After Justice Stevens announced his retirement from the Supreme Court, President Obama spoke of wanting to nominate someone with a “keen understanding of how the law affects the daily lives of the American people.” If Solicitor General Elena Kagan has that understanding, she probably got it from books.
We get a glimpse of that in this morning’s New York Times. Drowning her sorrow in vodka and tonic after Ronald Reagan took the White House in 1980 – during that summer she’d worked on the losing Senate campaign of liberal Democrat Liz Holtzman – the young Ms. Kagan would write in the Princetonian, “Where I grew up – on Manhattan’s Upper West Side – nobody ever admitted to voting for Republicans.” She described “the Manhattan of her childhood,” the Times adds, as a place “where those who won office were ‘real Democrats – not the closet Republicans that one sees so often these days but men and women committed to liberal principles and motivated by the ideal of an affirmative and compassionate government.’”
Ms. Kagan would go on from Princeton to Oxford, Harvard Law, clerkships with Judge Abner Mikva and Justice Thurgood Marshall, a stint in private practice in Washington, a professorship at the University of Chicago Law School, then back to Washington for service in the Clinton White House, and finally a return to Harvard Law as professor, then as dean, before being tapped by Obama as solicitor general.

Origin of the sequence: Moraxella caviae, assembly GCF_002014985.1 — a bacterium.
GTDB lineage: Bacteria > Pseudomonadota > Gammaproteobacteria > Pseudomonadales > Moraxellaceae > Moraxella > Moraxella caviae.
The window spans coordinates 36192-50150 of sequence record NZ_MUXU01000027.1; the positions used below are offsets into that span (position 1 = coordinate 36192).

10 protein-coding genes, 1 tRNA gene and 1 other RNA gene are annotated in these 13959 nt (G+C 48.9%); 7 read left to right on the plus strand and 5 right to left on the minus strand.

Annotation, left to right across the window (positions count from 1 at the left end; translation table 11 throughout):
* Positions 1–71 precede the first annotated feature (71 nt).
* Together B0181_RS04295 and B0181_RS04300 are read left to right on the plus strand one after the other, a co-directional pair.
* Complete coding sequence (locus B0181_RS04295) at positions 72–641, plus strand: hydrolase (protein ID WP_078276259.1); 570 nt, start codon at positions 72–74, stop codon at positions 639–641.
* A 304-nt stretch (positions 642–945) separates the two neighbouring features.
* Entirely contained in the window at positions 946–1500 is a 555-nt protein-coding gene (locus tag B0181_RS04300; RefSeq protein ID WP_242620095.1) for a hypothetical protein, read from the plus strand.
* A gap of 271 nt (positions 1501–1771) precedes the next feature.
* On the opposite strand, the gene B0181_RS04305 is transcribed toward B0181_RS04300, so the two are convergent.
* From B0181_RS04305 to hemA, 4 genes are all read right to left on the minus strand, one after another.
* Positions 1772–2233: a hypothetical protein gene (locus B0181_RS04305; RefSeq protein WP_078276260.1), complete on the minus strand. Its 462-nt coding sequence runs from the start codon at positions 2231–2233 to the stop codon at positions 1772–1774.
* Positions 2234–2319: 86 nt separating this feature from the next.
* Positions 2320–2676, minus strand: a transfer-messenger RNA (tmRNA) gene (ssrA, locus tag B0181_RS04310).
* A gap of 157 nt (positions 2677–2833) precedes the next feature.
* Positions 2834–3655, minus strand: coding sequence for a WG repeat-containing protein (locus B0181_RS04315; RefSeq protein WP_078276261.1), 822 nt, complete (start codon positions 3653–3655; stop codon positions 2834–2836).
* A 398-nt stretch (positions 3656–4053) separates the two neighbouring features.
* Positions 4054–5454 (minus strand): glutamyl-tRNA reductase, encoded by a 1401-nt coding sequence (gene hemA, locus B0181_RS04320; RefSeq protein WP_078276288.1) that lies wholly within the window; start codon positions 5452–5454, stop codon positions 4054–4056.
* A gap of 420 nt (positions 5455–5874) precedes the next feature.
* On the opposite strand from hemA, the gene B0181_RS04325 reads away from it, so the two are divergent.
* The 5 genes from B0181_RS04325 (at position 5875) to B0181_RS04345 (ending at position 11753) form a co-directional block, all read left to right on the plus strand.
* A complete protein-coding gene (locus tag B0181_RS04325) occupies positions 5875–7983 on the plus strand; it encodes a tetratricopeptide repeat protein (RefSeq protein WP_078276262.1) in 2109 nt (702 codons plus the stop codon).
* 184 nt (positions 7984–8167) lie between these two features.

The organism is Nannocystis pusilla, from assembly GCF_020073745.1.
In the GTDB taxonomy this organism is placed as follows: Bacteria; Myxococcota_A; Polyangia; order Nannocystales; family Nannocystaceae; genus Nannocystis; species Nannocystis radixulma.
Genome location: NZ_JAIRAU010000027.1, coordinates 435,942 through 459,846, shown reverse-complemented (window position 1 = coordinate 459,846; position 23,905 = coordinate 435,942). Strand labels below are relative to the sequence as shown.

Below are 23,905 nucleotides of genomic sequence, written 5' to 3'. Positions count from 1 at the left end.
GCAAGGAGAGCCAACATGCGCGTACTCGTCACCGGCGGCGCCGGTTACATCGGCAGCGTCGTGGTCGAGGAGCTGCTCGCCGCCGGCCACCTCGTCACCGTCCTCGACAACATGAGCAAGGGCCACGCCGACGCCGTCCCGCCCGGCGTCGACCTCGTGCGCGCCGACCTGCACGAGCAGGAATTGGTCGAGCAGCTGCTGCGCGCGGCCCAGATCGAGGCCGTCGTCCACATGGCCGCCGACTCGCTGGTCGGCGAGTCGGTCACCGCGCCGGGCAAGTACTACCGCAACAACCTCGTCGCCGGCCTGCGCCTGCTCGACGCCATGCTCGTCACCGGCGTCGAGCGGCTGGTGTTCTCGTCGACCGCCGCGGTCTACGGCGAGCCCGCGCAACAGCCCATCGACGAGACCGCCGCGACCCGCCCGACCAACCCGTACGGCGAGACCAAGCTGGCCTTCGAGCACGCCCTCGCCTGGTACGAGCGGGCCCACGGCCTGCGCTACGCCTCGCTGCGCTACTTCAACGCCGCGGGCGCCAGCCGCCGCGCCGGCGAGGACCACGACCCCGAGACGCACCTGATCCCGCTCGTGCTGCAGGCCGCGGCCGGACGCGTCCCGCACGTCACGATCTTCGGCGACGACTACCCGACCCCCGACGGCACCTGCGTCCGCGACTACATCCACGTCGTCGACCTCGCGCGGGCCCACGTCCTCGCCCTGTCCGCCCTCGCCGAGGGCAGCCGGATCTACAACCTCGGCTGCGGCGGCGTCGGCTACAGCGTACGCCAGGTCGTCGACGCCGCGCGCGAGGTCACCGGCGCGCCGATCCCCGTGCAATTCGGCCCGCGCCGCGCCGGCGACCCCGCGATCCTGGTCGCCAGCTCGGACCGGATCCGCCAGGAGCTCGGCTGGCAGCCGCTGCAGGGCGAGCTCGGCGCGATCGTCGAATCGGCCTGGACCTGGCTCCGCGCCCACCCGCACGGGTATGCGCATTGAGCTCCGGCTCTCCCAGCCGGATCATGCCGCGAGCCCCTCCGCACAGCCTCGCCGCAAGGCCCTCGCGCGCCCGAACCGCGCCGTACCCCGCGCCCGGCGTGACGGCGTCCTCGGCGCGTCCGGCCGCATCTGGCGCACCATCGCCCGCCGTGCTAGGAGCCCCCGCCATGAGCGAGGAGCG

That’s an impressive rise, to be sure. Whether it has acquainted Ms. Kagan with the lives of ordinary Americans is open to question. But it surely has acquainted her with the modern conception of the Constitution, which is at some remove from the document itself. Whereas the Constitution as written creates a government of limited powers, modern “constitutional law” has allowed an all but unlimited federal government – nowhere more evident than in Ms. Kagan’s sponsor’s cardinal achievement to date, ObamaCare.
In this time of the Tea Party movement (witness this weekend’s developments in Utah), when the cry is “Give us back our Constitution,” the question, “Are there any longer any limits on federal power?” will doubtless be prominent during the upcoming Senate confirmation hearings. Ms. Kagan has a slim publishing record for someone with her background, so the hearings will be especially important for answering that question. One hopes that at least the Republicans on the Senate Judiciary Committee will be resourceful and diligent in pressing the question.